“Do you want to be well?”[i]

On the surface, it was an odd question for Jesus to be asking. Here was a man who had been sitting at the well for 35 years, waiting for healing from the crippling disease. To Jesus’ question, he tried to make excuses for himself: “I’ve been here all this time,” he complained, “but every time the angel troubles the water, someone else jumps ahead of me and steals the blessing. So I go back to waiting.”

But that wasn’t the question Jesus asked. In John 5, Jesus asked if the man truly wanted to be well, or whether he was content to rest on excuses. Sounds like a man I met who has been homeless for 15 years. He showed up at our church once right after the Sunday morning service complaining of being hungry. He said he, his wife and the three kids living with him in an old Mercury had spent the night in the Wal-Mart parking lot, since they didn’t have anywhere to live. We scrambled and found a warm bed for his wife and kids in one place, a bed for him in another, and meals all around. But it wasn’t to his liking. He said he wanted them to be together. But as the story came out, for the past 15 years he has worked day jobs when he could get them, then spent the nights in motel rooms – at $35 a night. Thirty days at $35 a night is almost enough for security deposit & first month’s rent at one of the area’s low-income apartments, but that’s not what he wanted. I don’t think he wanted to be well, to have a steady job, an apartment of his own, food on his own table. He wanted handouts. He even brought the kids back to church in the evening, had them walk around the parking lot in t-shirt and shorts, with no shoes on their bare feet in the cool night air, just as we were leaving evening service. He wouldn’t come inside the church. He just wanted us to feel bad and give him something[ii].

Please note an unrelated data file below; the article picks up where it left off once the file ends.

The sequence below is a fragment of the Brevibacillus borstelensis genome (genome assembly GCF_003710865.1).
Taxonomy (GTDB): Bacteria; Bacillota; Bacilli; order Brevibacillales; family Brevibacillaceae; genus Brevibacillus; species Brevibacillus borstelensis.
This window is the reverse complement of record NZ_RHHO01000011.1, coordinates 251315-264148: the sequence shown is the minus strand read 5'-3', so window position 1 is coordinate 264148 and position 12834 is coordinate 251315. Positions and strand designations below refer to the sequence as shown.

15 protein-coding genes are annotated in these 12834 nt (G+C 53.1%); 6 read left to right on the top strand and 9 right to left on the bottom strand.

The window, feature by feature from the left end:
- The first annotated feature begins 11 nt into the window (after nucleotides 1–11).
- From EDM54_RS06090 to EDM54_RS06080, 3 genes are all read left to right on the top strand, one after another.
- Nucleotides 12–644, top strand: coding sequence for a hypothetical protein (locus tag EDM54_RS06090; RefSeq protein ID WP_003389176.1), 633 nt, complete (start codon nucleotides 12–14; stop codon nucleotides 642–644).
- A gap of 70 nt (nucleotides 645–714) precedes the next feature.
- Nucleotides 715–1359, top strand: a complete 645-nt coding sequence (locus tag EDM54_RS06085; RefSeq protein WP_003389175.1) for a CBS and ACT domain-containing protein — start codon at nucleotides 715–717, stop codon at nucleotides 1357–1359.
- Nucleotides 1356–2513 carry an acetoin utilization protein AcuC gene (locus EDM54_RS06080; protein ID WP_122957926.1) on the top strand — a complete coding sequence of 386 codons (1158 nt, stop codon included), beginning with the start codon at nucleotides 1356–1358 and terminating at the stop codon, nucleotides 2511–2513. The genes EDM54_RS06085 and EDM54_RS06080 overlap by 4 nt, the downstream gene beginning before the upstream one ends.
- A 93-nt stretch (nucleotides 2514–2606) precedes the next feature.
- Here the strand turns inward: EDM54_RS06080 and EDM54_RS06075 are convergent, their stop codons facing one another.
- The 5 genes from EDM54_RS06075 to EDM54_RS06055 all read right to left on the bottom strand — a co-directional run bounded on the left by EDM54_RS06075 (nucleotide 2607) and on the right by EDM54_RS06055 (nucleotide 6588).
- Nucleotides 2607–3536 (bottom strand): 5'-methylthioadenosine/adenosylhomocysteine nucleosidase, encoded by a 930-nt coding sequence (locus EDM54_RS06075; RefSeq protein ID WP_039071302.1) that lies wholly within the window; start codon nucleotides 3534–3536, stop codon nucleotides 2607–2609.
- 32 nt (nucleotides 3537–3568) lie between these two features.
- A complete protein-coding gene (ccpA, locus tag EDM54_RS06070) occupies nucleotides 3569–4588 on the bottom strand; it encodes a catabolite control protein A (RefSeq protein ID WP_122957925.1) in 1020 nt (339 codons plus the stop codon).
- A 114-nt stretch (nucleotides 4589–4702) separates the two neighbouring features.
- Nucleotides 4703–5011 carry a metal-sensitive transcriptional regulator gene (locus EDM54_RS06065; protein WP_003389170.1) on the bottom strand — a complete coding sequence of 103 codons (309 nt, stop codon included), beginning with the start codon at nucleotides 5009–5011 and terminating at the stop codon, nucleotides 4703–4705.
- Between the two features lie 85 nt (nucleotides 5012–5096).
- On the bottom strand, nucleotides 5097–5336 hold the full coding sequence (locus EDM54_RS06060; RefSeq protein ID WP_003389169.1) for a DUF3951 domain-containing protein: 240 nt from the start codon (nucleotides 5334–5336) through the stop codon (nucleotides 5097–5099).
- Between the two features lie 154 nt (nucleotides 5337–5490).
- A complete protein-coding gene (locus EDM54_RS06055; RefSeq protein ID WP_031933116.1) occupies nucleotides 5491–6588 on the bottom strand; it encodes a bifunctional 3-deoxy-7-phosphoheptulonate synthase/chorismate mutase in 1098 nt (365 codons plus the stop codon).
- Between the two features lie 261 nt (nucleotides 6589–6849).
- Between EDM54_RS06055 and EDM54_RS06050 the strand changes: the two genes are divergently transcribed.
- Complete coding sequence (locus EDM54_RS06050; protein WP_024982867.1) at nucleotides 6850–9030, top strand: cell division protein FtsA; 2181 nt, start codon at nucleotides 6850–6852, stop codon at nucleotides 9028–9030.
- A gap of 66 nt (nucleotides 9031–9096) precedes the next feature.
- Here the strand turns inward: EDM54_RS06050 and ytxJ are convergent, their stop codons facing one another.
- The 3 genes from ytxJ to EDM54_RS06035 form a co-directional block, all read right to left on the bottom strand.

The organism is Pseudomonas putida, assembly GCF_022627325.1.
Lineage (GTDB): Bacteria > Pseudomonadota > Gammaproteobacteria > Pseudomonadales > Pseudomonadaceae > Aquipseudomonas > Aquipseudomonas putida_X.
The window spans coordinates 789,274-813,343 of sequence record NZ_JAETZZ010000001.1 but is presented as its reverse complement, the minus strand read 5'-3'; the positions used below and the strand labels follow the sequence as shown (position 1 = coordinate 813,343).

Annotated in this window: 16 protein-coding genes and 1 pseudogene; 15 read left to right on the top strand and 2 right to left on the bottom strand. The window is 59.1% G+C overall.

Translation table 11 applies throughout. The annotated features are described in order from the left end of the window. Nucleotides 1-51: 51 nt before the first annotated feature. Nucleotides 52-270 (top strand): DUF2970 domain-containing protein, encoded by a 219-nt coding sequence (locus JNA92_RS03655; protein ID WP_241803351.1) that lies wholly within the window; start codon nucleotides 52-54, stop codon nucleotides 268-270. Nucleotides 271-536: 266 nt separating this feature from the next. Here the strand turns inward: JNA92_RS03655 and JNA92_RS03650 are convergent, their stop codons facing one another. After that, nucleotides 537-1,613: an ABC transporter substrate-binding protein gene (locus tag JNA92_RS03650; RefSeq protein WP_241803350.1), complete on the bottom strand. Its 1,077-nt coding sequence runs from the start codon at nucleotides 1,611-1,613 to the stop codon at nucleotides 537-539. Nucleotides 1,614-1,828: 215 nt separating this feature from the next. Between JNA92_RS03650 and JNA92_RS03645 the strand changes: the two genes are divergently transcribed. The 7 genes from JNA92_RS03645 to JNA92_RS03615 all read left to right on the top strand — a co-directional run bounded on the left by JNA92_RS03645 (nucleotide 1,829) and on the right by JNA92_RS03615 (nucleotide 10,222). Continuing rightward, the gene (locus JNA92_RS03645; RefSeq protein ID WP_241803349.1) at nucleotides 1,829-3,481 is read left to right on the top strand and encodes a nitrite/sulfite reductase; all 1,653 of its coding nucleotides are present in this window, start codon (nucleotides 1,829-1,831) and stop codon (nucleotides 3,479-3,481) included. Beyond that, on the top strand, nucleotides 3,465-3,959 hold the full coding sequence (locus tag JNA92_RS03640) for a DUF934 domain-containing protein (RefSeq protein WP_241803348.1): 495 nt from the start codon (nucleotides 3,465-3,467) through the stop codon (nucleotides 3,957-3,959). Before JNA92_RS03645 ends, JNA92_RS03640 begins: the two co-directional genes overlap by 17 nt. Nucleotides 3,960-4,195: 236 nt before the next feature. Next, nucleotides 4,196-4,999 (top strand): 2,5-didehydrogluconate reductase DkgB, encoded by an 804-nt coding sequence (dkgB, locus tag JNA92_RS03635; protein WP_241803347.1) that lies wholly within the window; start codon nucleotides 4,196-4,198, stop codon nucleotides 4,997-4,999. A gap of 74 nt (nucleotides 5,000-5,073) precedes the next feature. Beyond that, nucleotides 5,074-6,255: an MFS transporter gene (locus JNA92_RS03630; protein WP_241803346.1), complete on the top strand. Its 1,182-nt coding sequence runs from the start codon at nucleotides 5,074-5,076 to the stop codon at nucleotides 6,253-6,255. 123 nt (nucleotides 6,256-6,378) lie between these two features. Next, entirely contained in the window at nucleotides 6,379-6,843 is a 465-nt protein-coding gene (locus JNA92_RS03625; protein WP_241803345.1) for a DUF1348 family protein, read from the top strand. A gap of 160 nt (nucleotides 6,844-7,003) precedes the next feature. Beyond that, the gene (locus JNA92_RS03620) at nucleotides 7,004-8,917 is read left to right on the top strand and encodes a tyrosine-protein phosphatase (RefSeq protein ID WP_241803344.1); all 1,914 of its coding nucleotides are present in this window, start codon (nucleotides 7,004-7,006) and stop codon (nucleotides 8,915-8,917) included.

And still Jesus asks, “Do you want to be well?” Do you want to be free from the things that hold you back? I hear the same from churches. “We can’t grow because we can’t do the programs that the big churches do. They have lots of staff and lots of money, and anytime they do something, they’ve got lots of people to do it with. We’re small and we don’t have that kind of money and we don’t have the people to do the fancy camps that bring people in. We can’t afford the fancy graphics systems and video projectors. If we had video projectors and a band, then people would come to our church and we could pay our bills. Did you know that big church paid over ten thousand dollars for their video projectors? And they have three of them! Three! That’s half our annual budget! If we had half the money they blow on all that fancy equipment, we could be big, too.”

You know that’s not the answer. Jesus isn’t asking why your church isn’t healthy. He doesn’t want your excuses. He wants to know if your ‘want to’ still wants what your words say you want. Jesus offers a new thing. Just as Jesus wasn’t offering to help the man cut in line, he is not offering to let you keep failing. He wants you to be well in a new way.